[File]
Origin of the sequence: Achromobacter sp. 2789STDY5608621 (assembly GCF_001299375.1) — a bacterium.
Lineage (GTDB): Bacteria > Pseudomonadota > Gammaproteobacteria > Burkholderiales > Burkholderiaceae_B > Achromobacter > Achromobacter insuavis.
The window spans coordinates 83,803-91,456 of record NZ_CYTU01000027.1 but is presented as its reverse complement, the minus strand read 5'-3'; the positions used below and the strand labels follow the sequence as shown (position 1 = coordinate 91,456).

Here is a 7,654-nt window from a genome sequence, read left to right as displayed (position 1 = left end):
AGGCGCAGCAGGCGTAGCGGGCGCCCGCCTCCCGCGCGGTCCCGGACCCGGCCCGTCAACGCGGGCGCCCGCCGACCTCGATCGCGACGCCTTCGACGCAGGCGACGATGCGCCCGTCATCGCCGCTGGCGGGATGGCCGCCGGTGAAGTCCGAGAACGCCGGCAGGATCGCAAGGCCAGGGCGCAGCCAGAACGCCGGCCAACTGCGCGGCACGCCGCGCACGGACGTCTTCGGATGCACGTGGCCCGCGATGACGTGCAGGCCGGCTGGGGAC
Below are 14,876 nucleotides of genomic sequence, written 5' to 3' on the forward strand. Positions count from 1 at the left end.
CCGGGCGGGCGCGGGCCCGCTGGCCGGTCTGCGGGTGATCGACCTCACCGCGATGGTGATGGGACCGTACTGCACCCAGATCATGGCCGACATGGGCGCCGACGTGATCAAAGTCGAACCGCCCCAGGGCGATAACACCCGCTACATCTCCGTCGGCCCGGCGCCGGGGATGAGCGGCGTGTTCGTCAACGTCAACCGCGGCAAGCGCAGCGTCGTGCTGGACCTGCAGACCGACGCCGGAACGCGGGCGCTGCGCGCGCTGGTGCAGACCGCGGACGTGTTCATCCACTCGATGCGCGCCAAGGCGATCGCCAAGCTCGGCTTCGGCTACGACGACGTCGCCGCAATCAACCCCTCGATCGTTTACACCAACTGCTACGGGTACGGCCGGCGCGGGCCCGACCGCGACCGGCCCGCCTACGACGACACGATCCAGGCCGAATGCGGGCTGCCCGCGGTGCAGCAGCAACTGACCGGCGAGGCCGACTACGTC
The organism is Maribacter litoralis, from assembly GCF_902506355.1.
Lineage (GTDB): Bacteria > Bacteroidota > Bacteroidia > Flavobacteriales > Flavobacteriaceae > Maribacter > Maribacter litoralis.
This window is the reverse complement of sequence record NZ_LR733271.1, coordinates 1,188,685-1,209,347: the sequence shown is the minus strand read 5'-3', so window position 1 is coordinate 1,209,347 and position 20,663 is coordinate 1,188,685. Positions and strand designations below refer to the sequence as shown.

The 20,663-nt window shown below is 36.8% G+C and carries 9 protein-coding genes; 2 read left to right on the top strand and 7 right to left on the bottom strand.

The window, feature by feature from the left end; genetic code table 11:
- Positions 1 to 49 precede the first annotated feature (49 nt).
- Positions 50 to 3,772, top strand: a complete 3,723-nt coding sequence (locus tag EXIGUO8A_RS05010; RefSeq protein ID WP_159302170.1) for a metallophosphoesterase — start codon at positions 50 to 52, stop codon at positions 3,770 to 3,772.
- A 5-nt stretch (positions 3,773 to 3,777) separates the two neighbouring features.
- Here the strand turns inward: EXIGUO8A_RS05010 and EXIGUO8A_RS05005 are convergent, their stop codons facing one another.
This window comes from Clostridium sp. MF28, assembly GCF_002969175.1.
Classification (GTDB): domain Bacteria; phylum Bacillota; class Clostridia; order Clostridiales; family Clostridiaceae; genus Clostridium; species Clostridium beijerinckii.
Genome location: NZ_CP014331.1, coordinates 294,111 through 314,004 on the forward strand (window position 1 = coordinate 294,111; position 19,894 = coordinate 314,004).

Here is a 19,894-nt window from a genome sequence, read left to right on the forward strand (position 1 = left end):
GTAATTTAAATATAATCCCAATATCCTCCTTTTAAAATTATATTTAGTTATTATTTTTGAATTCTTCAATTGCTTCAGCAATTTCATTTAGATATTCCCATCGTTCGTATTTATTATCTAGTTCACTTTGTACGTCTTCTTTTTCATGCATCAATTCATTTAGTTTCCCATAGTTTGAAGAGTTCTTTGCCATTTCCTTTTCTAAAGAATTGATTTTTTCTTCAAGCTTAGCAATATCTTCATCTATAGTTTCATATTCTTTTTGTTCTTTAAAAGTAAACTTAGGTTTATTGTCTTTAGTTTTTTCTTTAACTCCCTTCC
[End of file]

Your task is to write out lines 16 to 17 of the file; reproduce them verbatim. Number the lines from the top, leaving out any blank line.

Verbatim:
- Here the strand turns inward: EXIGUO8A_RS05010 and EXIGUO8A_RS05005 are convergent, their stop codons facing one another.
This window comes from Clostridium sp. MF28, assembly GCF_002969175.1.